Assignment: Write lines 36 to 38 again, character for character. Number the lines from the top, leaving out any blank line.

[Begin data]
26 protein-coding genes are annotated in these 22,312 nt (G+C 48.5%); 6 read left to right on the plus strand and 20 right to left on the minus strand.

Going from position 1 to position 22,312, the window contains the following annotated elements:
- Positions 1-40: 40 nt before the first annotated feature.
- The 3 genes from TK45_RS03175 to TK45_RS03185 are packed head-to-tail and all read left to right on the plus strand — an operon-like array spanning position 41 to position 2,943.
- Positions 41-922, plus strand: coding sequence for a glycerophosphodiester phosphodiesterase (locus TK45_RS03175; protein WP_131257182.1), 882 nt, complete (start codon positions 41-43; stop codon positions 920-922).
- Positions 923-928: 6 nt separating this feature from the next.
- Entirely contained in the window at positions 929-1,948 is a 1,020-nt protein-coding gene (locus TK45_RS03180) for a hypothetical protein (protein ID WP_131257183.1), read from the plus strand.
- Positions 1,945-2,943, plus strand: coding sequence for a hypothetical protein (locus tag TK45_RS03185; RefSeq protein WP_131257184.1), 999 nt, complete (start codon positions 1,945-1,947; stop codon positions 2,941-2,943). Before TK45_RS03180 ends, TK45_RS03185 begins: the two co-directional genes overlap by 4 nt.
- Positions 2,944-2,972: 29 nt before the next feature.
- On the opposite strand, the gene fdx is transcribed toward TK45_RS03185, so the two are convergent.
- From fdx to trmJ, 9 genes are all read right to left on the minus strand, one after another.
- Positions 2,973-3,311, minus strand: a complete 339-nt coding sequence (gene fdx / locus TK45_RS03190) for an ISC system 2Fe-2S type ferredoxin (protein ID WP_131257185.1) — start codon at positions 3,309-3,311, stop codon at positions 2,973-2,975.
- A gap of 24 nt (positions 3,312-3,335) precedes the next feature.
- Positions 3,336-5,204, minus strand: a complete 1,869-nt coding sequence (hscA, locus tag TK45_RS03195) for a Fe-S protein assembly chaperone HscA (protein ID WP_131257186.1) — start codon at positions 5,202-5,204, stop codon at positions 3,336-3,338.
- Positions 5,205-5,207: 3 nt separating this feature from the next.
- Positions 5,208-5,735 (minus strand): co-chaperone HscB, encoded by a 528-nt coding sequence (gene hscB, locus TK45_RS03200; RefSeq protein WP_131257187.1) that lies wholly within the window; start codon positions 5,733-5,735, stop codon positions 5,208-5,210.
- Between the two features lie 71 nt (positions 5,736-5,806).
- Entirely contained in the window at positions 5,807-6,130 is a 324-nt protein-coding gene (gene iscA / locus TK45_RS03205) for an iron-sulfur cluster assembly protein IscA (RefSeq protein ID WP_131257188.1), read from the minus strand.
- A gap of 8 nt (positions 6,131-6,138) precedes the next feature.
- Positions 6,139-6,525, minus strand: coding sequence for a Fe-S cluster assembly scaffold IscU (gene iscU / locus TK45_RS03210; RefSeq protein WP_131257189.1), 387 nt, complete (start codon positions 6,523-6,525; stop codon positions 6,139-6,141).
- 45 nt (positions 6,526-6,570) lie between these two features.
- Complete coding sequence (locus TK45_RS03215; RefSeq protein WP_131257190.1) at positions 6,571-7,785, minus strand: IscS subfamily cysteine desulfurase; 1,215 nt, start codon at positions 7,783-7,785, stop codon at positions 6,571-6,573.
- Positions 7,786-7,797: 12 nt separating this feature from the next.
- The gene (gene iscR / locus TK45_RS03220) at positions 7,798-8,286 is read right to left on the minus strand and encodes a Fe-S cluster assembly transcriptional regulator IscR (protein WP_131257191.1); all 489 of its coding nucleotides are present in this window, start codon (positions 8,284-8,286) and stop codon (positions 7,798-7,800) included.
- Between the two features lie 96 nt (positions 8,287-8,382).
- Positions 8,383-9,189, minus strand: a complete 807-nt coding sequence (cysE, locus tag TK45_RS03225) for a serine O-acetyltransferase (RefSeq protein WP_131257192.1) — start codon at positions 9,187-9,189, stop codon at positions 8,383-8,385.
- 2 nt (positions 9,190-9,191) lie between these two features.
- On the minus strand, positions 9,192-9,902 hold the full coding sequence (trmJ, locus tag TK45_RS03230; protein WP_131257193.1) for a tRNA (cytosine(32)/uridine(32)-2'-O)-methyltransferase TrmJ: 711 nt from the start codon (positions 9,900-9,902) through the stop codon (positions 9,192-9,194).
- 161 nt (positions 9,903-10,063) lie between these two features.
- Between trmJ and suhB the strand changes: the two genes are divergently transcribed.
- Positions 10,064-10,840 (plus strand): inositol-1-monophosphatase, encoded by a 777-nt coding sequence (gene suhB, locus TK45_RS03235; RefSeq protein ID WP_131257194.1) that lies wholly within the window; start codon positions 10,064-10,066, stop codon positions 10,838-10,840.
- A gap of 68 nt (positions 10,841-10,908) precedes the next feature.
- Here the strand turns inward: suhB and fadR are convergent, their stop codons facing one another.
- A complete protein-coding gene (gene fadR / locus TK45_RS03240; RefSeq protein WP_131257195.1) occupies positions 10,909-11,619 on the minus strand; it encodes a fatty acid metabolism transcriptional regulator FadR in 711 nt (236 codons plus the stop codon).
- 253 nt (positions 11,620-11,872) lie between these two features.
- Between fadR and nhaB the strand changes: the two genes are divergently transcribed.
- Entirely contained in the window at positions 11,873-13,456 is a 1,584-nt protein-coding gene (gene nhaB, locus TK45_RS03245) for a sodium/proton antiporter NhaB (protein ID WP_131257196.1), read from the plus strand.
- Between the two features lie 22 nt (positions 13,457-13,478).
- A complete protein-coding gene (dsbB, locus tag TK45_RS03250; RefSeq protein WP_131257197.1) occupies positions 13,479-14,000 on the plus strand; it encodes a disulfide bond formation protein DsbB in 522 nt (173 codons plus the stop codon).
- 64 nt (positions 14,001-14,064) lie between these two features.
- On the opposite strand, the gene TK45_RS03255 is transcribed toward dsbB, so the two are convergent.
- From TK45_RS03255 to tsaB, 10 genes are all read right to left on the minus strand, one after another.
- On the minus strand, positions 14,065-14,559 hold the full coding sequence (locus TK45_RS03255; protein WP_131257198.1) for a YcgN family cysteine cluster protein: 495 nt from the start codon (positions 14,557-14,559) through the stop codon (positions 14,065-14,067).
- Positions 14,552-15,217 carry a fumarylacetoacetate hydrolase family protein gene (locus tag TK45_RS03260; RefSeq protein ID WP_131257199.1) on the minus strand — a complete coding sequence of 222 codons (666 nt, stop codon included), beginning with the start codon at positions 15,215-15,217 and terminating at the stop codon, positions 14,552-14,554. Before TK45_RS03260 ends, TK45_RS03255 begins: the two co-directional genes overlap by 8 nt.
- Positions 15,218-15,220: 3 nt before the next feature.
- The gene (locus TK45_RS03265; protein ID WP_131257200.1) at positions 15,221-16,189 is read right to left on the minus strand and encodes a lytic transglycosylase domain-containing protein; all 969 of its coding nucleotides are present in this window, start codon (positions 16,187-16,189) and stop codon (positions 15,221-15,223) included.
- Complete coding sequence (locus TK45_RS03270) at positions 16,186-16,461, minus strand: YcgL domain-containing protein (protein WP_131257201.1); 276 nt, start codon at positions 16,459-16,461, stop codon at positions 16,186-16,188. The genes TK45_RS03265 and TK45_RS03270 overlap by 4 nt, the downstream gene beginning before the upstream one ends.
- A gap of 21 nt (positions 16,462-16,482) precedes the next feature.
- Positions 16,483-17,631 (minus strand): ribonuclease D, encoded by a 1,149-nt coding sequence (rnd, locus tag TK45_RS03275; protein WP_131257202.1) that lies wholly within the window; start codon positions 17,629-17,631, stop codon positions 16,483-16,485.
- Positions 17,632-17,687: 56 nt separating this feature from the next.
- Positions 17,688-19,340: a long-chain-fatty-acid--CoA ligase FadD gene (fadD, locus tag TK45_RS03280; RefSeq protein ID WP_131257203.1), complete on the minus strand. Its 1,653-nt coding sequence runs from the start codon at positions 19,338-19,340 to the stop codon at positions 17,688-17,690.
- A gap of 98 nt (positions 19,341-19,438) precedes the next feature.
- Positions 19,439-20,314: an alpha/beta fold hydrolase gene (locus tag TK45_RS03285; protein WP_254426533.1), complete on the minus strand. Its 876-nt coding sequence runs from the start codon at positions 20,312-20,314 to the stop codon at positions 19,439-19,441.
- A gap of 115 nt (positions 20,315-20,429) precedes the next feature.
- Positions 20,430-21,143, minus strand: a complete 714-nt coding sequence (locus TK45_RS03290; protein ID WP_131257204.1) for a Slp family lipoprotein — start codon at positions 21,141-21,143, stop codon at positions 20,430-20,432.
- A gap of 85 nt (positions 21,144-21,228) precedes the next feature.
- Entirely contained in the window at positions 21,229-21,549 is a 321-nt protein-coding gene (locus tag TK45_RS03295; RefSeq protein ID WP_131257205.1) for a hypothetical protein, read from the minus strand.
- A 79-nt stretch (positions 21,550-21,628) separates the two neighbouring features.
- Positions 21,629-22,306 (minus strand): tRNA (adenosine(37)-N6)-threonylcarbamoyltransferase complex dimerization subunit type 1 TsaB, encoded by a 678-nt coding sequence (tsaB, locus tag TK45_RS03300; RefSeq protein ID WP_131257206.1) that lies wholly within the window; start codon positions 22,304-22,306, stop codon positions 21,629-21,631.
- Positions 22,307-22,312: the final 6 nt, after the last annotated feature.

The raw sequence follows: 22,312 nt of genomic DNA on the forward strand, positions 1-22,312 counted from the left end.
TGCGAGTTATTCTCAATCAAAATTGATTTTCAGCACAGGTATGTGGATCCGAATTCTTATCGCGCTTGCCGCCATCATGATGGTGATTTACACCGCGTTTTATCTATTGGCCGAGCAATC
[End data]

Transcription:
- Between fadR and nhaB the strand changes: the two genes are divergently transcribed.
- Entirely contained in the window at positions 11,873-13,456 is a 1,584-nt protein-coding gene (gene nhaB, locus TK45_RS03245) for a sodium/proton antiporter NhaB (protein ID WP_131257196.1), read from the plus strand.
- Between the two features lie 22 nt (positions 13,457-13,478).